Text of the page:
By Anshuman Daga and Yantoultra Ngui
KUALA LUMPUR (Reuters) - The co-pilot of a missing Malaysian jetliner spoke the last words heard from the cockpit, the airline's chief executive said on Monday, as investigators consider suicide by the captain or first officer as one possible explanation for the disappearance.
No trace of Malaysia Airlines Flight MH370 has been found since it vanished on March 8 with 239 people aboard. Investigators are increasingly convinced it was diverted perhaps thousands of miles off course by someone with deep knowledge of the Boeing 777-200ER and commercial navigation.
A search unprecedented in its scale is now under way for the plane, covering an area stretching from the shores of the Caspian Sea in the north to deep in the southern Indian Ocean.
Airline chief executive Ahmad Jauhari Yahya also told a news conference that it was unclear exactly when one of the plane's automatic tracking systems had been disabled, appearing to contradict the weekend comments of government ministers.
Suspicions of hijacking or sabotage had hardened further when officials said on Sunday that the last radio message from the plane - an informal "all right, good night" - was spoken after the tracking system, known as "ACARS", was shut down.
"Initial investigations indicate it was the co-pilot who basically spoke the last time it was recorded on tape," Ahmad Jauhari said on Monday, when asked who it was believed had spoken those words.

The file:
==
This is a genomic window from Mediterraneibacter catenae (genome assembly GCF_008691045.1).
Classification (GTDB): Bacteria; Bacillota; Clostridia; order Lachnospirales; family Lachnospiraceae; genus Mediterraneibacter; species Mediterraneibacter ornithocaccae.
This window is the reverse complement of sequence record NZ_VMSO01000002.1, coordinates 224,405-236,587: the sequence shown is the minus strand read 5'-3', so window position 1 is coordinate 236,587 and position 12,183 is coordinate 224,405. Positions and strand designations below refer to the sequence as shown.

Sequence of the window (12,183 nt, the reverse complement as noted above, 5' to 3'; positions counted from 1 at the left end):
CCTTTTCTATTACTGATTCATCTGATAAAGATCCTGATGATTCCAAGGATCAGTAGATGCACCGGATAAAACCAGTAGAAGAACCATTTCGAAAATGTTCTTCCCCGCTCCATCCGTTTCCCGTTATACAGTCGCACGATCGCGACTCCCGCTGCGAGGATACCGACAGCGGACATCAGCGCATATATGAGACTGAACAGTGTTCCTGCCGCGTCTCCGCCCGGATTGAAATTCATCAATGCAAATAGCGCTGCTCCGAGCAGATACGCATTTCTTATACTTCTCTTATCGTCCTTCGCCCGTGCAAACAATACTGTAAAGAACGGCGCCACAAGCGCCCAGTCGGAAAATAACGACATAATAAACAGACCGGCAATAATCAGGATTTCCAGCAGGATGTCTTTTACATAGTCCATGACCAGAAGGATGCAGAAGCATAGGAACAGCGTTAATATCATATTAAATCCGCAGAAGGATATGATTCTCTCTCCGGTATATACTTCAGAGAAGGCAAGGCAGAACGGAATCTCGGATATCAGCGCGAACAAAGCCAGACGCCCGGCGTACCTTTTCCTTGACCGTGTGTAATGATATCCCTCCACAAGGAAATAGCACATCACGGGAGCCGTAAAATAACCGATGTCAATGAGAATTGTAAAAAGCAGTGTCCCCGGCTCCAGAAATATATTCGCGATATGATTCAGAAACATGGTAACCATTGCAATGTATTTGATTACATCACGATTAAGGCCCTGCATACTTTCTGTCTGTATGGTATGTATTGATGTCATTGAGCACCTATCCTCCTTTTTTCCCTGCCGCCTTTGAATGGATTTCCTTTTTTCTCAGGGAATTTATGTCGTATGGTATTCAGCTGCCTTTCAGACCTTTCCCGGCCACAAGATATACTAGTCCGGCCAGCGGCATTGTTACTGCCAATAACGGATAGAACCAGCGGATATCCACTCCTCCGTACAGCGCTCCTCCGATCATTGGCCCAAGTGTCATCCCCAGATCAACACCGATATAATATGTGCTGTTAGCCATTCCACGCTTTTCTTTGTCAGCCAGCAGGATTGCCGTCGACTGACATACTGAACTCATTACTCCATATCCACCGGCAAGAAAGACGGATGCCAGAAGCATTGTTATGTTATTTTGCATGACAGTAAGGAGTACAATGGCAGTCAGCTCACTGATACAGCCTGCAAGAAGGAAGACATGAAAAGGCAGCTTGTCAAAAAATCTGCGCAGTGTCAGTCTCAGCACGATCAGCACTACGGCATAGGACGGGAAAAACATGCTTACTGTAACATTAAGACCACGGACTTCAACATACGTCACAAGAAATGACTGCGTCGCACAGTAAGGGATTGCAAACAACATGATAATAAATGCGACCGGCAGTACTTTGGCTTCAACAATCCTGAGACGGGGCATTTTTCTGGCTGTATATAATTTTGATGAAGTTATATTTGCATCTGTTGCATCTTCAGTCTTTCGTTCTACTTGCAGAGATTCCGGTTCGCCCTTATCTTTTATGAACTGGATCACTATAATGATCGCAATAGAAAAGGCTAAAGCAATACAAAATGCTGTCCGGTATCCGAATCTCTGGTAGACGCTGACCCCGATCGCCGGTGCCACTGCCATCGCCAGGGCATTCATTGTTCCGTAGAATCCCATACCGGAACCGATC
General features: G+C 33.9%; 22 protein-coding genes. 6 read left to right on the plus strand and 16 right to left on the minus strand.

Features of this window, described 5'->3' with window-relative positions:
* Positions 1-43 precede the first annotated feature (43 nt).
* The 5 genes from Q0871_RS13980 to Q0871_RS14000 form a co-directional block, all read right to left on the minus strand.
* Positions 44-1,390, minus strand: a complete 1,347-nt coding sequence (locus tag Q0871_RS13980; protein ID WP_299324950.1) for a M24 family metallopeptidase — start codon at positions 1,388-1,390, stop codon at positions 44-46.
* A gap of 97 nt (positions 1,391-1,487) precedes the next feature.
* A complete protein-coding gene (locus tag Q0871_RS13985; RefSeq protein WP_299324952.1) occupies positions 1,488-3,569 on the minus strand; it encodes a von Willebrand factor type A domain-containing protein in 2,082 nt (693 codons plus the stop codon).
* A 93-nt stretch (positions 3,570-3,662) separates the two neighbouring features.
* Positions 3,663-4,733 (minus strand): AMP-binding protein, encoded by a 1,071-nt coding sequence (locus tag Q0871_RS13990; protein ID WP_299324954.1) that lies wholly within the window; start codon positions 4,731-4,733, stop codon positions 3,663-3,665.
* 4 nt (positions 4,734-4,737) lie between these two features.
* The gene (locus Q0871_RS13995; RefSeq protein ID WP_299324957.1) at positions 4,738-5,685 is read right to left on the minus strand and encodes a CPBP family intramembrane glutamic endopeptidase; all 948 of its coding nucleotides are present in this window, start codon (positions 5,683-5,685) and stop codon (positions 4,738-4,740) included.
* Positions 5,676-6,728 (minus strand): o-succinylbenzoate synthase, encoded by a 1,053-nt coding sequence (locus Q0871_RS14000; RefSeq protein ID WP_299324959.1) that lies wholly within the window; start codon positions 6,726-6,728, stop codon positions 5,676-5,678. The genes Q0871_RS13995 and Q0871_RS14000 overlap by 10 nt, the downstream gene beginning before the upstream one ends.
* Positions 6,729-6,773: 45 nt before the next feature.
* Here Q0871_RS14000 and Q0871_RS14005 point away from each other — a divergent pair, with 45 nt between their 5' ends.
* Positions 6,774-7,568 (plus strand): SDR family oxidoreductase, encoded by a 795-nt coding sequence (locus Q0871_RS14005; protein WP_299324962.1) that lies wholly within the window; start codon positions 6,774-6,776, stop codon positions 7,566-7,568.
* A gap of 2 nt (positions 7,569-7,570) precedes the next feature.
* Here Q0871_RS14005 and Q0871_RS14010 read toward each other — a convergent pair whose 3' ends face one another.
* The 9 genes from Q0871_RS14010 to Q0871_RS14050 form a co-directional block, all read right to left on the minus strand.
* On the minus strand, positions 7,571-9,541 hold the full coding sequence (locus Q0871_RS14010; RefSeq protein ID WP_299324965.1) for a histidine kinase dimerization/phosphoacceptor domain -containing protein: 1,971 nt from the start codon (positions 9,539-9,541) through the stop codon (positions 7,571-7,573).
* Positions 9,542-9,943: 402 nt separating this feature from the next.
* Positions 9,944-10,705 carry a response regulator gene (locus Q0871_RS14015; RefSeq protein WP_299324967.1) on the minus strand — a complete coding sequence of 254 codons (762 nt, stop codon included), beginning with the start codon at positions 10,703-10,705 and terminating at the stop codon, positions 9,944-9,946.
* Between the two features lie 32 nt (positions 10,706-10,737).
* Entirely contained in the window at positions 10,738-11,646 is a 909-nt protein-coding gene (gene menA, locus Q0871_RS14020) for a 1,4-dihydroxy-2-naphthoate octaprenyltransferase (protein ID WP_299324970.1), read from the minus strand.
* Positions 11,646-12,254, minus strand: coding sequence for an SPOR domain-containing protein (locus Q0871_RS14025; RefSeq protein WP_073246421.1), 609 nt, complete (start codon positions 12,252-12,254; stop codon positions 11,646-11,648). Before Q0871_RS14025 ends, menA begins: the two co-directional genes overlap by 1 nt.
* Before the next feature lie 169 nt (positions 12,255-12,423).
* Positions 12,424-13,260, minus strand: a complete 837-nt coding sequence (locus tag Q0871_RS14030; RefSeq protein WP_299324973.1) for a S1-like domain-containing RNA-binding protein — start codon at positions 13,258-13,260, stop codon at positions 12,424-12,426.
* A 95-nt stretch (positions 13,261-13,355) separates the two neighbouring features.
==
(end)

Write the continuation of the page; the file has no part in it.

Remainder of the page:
That was a sign-off to air traffic controllers at 1.19 a.m., as the Beijing-bound plane left Malaysian airspace.
The last transmission from the ACARS system - a maintenance computer that relays data on the plane's status - had been received at 1.07 a.m., as the plane crossed Malaysia's northeast coast and headed out over the Gulf of Thailand.
"We don't know when the ACARS was switched off after that," Ahmad Jauhari said. "It was supposed to transmit 30 minutes from there, but that transmission did not come through."
FOCUS ON CREW
The plane vanished from civilian air traffic control screens off Malaysia's east coast less than an hour after taking off from Kuala Lumpur. Malaysian authorities believe that someone on board shut off its communications systems as the plane flew across the Gulf of Thailand.
Malaysian police are trawling through the backgrounds of the pilots, flight and ground staff for any clues to a possible motive in what they say is now being treated as a criminal investigation.
Asked if pilot or co-pilot suicide was a line of inquiry,
Malaysian Acting Transport Minister Hishammuddin Hussein said: "We are looking at it." But it was only one of the possibilities under investigation, he added.
Intensive efforts by various governments to investigate the backgrounds of everyone on the airplane had not, as of Monday, turned up any information linking anyone to militant groups or anyone with a known political or criminal motive to crash or hijack the aircraft, U.S. and European security sources said.
One source familiar with U.S. inquiries into the disappearance said the pilots were being studied because of the technical knowledge needed to disable the ACARS system.
Many experts and officials say while the jet's transponder can be switched off by flicking a switch in the cockpit, turning off ACARS may have required someone to open a trap door outside the cockpit, climb down into the plane's belly and pull a fuse or circuit breaker.
Whoever did so, had to have sophisticated knowledge of the systems on a 777, according to pilots and two current and former U.S. officials close to the investigation.
Malaysian police special branch officers searched the homes of the captain, 53-year-old Zaharie Ahmad Shah, and first officer, 27-year-old Fariq Abdul Hamid, in middle-class suburbs of Kuala Lumpur close to the international airport on Saturday.
Among the items taken for examination was a flight simulator Zaharie had built in his home.